Self-determination then became the dominant terms of policy, and Aboriginal people suddenly had postcolonial choice, including a right to live remotely. The challenge in townships was to deliver capitalist development where the state and missionaries had failed; the challenge at homelands was that pre-colonial production regimes generated inadequate mixed livelihoods for late modernity despite opportunity for non-standard productive activity in market-oriented cultural industries and self-provisioning from hunting, fishing, collecting for domestic provisioning.

There was an interesting alternative devised in the 1970s by an exceptional policy innovator, the late HC Coombs, in collaboration with progressive bureaucrats and remote Aboriginal leaders – the Community Development Employment Projects (CDEP) scheme. Under this scheme communities would receive a grant roughly equivalent to their welfare entitlements, along with the costs of its administration and some funds to underwrite establishment of community enterprises.

Key features of the CDEP scheme were that it was voluntary, it was community-controlled and it cleverly combined income support, employment creation and support for social and commercial enterprise in one program. It also allowed participants to work extra hours beyond the 15 hours all paid at award rates; and to earn more income without any penalty.

The scheme was extremely popular. By 2004, when at its peak, it was estimated that 35,000 Aboriginal and Torres Strait Islander people participated in CDEP with over 70 per cent in remote Australia.

Official statistics from the 2002 National Aboriginal and Torres Strait Islander Social Survey conducted by the Australian Bureau of Statistics show that CDEP met its objectives.

For example, on average, people on CDEP earned $100 a week more than those on welfare and they were far less likely to be arrested. In very remote Australia, 90 per cent of those on CDEP worked more than the minimum 15 hours a week, one in five worked over 35 hours. At the same time, CDEP participants in remote regions were able to participate in more hunting and fishing, in more ceremonial activity and in more recreational or cultural group activity than both the employed and the unemployed. CDEP participants were also far more likely to speak an Indigenous language although it is unclear why this was the case.

All this information was published in 2005 in a Centre for Aboriginal Economic Policy Research discussion paper ‘Policy issues for the Community Development Employment Projects scheme in rural and remote Australia’ that I co-authored. Its aim was to inform the government of that day and today.

The scheme was not without its problems and detractors.

Some community organizations, like the Bawinanga Aboriginal Corporation in Maningrida, flourished with CDEP becoming multi-million dollar businesses. Others struggled to maintain ‘no work, no pay’ rules, especially when welfare was available without work testing. Others lacked the scale or capacity to equitably provide meaningful training and work activities to all participants. Such shortcomings were surmountable.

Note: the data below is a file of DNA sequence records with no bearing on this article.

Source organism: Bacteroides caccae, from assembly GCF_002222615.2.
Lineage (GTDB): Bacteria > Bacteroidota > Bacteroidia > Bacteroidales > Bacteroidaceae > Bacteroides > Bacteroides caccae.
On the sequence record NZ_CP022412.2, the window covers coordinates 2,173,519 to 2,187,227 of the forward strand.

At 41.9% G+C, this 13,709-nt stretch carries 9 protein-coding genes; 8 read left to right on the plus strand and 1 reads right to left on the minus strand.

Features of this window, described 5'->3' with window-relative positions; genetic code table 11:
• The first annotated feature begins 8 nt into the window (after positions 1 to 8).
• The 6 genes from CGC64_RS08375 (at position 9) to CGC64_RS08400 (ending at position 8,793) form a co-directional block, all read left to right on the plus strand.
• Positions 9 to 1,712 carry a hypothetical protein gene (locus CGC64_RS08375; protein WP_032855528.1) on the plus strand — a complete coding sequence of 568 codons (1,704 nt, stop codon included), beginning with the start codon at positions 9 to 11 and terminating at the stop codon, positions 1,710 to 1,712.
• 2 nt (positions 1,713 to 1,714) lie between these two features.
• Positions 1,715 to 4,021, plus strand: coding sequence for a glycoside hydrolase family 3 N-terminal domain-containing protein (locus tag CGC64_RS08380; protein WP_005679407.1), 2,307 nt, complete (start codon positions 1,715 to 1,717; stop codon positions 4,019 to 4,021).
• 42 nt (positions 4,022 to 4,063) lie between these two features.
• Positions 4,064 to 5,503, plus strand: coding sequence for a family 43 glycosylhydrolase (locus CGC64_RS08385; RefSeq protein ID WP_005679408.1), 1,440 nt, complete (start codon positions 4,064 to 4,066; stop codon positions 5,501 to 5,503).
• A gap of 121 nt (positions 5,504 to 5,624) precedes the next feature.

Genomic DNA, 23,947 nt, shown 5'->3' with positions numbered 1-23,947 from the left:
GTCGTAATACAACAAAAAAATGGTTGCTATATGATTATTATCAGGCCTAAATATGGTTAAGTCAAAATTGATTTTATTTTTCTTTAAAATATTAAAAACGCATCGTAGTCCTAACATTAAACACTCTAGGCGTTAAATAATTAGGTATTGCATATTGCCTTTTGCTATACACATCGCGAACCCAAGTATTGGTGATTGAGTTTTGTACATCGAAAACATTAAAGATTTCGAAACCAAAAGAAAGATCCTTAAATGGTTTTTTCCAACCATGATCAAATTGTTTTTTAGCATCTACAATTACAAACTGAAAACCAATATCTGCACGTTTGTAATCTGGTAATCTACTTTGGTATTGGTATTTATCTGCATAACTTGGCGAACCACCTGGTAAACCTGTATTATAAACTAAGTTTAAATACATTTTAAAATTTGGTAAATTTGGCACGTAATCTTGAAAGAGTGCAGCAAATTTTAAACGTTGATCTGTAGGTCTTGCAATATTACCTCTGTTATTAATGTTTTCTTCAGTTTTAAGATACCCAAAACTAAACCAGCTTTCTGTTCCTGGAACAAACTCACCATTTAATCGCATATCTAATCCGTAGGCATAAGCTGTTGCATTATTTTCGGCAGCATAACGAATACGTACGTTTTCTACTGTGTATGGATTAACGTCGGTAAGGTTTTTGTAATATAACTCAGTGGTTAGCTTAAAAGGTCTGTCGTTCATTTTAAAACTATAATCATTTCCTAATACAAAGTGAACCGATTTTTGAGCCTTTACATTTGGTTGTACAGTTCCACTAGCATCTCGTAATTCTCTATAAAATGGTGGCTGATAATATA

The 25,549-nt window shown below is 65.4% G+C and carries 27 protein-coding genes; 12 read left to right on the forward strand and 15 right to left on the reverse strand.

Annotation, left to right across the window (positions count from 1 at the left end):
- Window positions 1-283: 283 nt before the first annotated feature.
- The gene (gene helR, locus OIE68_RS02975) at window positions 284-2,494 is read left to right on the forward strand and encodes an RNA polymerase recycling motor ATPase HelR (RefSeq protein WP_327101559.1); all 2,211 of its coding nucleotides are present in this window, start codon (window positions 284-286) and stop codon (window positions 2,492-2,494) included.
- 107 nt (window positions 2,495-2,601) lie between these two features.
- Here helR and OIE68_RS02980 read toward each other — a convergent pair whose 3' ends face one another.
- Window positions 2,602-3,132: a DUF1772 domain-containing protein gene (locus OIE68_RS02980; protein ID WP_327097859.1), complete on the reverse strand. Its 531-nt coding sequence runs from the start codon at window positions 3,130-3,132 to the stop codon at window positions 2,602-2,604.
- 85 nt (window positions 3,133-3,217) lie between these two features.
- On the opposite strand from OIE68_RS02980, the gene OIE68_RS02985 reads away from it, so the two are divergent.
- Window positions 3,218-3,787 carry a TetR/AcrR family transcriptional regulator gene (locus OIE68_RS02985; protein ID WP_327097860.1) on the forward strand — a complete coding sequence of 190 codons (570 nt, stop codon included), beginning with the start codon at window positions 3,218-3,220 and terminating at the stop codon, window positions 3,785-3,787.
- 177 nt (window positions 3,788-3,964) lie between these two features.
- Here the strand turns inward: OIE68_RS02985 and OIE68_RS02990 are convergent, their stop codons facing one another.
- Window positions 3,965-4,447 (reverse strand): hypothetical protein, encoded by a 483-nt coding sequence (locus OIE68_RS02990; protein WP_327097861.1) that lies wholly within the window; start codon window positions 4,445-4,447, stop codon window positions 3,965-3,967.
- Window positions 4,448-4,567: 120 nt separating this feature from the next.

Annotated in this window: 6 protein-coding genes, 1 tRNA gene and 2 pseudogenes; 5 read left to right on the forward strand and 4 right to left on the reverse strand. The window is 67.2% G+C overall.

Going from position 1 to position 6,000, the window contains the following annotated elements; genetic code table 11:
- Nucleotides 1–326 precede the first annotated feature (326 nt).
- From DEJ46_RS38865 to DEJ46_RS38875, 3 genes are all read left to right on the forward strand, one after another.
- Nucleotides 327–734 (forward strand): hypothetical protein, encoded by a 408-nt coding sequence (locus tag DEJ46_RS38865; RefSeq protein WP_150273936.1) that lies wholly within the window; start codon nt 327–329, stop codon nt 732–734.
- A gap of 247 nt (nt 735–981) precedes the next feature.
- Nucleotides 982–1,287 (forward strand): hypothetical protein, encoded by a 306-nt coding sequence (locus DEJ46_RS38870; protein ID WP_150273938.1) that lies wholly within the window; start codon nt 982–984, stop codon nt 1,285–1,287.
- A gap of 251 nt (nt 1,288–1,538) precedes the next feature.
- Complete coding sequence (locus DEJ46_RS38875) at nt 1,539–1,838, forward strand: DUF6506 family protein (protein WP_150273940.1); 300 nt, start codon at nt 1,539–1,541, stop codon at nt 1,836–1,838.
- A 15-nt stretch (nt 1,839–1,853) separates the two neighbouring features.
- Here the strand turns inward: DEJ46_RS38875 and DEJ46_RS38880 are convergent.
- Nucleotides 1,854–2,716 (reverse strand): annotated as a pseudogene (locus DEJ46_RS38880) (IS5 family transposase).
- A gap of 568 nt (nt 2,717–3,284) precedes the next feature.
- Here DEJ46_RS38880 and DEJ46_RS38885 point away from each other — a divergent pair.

Some detractors criticized the scheme for failing to exit participants into full-time work, even though many worked full-time often in situations where robust labour markets were absent. And when paid opportunities as art workers or community rangers came along it was CDEP workers who took them.

Others criticized the scheme for allowing governments to cost shift responsibilities especially in local government, but also education and health services provision, onto CDEP. Again this shortcoming could be overcome by proper and equitable needs-based funding of remote communities.

Most recently, in the Forrest Review of Indigenous Employment and Training Programs, CDEP was criticized for being inequitable; those ‘grandfathered’ on CDEP wages got a better deal than those on Newstart, which they did. But was this a justification for destroying CDEP or an argument for improving the appalling prospects for those subsisting on Newstart?

In short, while CDEP was not perfect, it was voluntary, productive, had legitimacy, resulted in far better outcomes than welfare, and empowered community organizations and their constituents.

From 2004, the CDEP scheme was demonized and demolished by successive governments, first in urban Australia, then in regional Australia and finally with the establishment of RJCP in remote Australia. The most coherent logic espoused for this ‘reform’ was that the intermediate position between unemployment and full-time employment that CDEP participants occupied was unacceptable; and that CDEP was so successful that it constituted a barrier to exit.

And so in the name of an imagined utopian vision of employment parity and free market capitalism for all in remote Australia, we have the current alternative — reformed RJCP. Let’s look at what is on offer.